to the One who desires return:

Receive with the fulness of your mercy
the hopes and prayers of those
who were uprooted, dispossessed
and expelled from their homes
during the devastation of the Nakba.

Sanctify for tov u’veracha,
for goodness and blessing,
the memory of those who were killed
in Lydda, in Haifa, in Beisan, in Deir Yassin
and so many other villages and cities
throughout Palestine.

Grant chesed ve’rachamim,
kindness and compassion,
upon the memory of the expelled
who died from hunger,
thirst and exhaustion
along the way.

Shelter beneath kanfei ha’shechinah,
the soft wings of your divine presence,
those who still live under military occupation,
who dwell in refugee camps,
those dispersed throughout the world
still dreaming of return.

Gather them mei’arbah kanfot ha’aretz
from the four corners of the earth
that their right to return to their homes
be honored at long last.

Let all who dwell in the land
live in dignity, equity and hope
so that they may bequeath to their children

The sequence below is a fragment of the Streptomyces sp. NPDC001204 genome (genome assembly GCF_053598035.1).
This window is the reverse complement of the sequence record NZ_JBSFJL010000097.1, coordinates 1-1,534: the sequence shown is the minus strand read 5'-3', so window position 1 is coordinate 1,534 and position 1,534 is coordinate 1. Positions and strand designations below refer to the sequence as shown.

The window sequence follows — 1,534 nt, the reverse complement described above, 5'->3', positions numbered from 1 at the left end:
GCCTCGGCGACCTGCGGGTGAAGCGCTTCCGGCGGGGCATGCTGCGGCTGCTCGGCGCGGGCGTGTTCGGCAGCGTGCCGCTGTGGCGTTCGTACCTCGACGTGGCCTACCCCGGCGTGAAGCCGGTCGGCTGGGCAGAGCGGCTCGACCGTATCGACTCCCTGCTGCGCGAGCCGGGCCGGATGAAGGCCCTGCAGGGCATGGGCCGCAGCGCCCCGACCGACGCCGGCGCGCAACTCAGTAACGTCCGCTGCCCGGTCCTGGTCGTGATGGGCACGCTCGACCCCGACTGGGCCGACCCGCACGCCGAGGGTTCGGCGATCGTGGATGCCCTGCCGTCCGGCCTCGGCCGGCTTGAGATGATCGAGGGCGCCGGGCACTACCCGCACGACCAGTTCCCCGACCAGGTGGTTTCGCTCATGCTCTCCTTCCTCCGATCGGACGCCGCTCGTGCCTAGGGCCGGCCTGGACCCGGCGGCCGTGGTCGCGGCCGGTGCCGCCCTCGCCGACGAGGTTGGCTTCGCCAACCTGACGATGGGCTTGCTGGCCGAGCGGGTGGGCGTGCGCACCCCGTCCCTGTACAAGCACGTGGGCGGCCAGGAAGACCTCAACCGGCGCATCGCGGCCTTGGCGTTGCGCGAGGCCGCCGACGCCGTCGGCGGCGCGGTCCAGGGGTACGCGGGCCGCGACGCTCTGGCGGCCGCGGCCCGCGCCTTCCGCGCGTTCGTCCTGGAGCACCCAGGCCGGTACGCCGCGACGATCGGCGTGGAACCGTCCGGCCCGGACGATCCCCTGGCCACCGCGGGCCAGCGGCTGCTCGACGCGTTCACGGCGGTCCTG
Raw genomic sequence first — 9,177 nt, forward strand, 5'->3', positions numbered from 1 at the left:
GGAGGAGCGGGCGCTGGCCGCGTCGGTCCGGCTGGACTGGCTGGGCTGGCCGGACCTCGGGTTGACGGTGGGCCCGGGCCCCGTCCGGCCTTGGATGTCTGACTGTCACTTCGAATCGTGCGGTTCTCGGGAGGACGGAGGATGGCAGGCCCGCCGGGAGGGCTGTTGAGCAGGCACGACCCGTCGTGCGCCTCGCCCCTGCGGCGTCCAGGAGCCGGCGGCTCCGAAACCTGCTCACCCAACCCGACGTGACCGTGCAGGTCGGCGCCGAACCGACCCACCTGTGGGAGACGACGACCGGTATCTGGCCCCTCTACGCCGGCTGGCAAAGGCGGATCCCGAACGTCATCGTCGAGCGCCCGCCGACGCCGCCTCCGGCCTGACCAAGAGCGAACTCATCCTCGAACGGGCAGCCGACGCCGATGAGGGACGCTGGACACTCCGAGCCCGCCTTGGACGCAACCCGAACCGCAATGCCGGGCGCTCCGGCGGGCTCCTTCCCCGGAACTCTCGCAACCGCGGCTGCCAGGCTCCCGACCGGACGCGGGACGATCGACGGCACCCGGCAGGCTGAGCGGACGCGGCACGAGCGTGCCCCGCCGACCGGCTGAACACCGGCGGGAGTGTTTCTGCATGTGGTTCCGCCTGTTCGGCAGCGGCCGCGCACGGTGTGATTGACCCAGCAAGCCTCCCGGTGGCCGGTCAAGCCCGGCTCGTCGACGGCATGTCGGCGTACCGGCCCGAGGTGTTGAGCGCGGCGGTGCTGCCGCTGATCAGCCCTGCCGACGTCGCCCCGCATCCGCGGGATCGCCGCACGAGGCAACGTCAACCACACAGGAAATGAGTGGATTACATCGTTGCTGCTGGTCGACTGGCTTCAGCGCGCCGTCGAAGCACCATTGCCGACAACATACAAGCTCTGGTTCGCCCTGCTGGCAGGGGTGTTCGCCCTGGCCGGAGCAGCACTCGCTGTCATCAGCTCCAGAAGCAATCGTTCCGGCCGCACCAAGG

a future of justice and peace.

Ve’nomar
and let us say,
Amen.

Le’el she’chafetz teshuvah,
to the One who desires repentance:

Inspire us to make a full accounting
of the wrongdoing that was
committed in our name.

Help us to face the terrible truth of the Nakba
and its ongoing injustice
that we may finally confess our offenses;
that we may finally move toward a future
of reparation and reconciliation.

Le’el malei rachamim,
to the One filled with compassion:

show us how to understand the pain
that compelled our people to inflict
such suffering upon another –
dispossessing families from their homes
in the vain hope of safety and security
for our own.

Osei hashalom,
Maker of peace,

guide us all toward a place
of healing and wholeness
that the land may be filled
with the sounds of joy and gladness
from the river to the sea
speedily in our day.

Ve’nomar
and let us say,

Amen.